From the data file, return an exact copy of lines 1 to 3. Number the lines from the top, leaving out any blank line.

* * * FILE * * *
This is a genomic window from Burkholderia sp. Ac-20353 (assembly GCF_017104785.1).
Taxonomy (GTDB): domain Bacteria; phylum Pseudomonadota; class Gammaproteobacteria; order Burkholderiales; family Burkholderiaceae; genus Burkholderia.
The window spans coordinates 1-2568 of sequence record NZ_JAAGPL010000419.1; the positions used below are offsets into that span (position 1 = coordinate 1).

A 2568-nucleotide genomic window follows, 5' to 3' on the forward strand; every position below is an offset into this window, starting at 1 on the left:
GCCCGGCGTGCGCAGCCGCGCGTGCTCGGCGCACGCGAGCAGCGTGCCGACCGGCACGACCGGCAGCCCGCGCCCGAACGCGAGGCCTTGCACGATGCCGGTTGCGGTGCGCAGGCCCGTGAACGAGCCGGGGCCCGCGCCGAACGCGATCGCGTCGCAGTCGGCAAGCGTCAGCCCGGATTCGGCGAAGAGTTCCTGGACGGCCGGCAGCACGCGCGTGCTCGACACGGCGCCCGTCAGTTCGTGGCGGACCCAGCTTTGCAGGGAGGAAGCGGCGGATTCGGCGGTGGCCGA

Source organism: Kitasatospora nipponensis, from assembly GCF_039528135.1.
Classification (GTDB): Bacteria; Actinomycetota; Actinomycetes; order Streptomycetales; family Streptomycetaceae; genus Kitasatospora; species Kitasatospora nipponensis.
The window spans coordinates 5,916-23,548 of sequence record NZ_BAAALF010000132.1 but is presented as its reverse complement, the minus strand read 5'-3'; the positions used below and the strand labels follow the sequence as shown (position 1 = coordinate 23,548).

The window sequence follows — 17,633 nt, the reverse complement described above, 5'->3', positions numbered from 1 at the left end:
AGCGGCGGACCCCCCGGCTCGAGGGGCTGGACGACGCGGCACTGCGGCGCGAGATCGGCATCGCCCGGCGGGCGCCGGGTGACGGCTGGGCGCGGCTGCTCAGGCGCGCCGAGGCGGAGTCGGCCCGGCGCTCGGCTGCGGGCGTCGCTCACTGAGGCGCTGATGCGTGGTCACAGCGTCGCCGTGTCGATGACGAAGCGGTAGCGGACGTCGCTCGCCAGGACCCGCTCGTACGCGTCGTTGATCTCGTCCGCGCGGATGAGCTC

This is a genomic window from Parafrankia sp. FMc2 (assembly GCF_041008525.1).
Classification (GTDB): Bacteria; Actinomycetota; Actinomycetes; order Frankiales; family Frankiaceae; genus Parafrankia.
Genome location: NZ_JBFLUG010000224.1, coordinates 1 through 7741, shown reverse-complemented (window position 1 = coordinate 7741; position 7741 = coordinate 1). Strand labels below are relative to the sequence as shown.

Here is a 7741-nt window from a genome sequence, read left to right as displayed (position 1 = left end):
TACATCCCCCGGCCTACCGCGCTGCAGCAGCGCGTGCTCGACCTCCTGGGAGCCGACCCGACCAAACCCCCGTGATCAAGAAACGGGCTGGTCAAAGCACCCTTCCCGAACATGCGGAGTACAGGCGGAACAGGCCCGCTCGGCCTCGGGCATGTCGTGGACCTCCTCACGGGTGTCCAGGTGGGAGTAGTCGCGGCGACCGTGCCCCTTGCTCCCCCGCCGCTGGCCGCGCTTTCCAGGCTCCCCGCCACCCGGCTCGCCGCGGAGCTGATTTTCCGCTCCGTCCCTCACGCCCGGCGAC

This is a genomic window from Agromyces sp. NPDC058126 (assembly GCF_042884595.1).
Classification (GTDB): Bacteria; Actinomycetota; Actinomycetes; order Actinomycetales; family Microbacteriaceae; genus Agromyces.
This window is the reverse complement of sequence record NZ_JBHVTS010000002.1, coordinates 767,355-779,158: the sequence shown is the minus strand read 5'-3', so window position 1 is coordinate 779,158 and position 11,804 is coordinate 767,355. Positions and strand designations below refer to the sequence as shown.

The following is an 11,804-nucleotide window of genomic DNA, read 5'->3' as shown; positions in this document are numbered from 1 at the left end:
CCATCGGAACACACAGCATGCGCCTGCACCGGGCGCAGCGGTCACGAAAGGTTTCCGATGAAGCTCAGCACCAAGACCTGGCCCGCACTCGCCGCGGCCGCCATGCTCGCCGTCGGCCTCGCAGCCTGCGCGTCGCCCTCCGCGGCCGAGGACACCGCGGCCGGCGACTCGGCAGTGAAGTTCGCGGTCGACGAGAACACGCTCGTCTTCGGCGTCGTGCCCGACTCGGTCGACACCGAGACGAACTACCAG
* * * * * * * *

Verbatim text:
This is a genomic window from Burkholderia sp. Ac-20353 (assembly GCF_017104785.1).
Taxonomy (GTDB): domain Bacteria; phylum Pseudomonadota; class Gammaproteobacteria; order Burkholderiales; family Burkholderiaceae; genus Burkholderia.
The window spans coordinates 1-2568 of sequence record NZ_JAAGPL010000419.1; the positions used below are offsets into that span (position 1 = coordinate 1).